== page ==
The Geography of the “New Normal”

In case you missed the report in Monday’s New York Times, the last few years may have produced a dramatic change in how various sections of the US fare economically.  How dramatic?  Here is a quote from an economist who has been looking at these regional changes:  “Because the recovery is so painfully slow, people may begin to think of the trends established during the recovery as normal, . . .Will people think of Florida, California, Nevada and Arizona as more or less permanently depressed? Think of the Great Lakes as being a renaissance region? I don’t know. It’s possible.”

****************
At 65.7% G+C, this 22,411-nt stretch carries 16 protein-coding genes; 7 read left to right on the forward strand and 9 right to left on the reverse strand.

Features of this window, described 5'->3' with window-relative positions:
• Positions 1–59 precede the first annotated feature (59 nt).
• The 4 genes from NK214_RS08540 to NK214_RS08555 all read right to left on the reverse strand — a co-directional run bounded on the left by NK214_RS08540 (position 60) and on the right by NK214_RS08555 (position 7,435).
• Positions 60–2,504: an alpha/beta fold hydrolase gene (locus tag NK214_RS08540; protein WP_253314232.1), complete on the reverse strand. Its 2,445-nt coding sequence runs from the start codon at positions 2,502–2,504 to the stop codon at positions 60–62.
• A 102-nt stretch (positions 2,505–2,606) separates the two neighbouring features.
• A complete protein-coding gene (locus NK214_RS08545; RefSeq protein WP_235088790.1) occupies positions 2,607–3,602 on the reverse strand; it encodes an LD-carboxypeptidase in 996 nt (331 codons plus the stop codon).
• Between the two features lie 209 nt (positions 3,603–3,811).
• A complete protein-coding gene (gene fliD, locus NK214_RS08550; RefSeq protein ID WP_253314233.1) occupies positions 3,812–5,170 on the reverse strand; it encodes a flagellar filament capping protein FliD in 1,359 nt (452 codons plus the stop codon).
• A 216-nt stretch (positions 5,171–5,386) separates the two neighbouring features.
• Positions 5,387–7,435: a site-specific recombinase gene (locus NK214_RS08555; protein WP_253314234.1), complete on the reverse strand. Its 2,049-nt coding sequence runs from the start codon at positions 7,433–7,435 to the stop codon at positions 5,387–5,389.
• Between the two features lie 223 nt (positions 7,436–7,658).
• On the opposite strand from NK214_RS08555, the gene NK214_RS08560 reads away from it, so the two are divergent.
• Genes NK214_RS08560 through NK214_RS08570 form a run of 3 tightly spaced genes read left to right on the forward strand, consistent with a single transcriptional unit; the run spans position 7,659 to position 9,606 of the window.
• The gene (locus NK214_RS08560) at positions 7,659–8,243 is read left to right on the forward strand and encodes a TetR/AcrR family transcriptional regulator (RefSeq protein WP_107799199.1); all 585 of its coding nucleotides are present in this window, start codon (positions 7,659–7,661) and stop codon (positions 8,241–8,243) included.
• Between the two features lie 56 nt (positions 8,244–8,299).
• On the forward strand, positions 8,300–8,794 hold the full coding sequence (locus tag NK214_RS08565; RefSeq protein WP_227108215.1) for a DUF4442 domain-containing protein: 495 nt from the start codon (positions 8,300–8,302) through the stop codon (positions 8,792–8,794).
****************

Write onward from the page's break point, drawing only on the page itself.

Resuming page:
There’s more.  According to the article:

The reordering of the nation’s economic fortunes can be seen in the Brookings analysis, which found that many auto-producing metropolitan areas in the Great Lakes states are seeing modest gains in manufacturing that are helping them recover from their deep slump, while Sun Belt and Western states with sharp drops in home values are still suffering.

You can read the article here.  The Brookings analysis referred to in the article can be found here.

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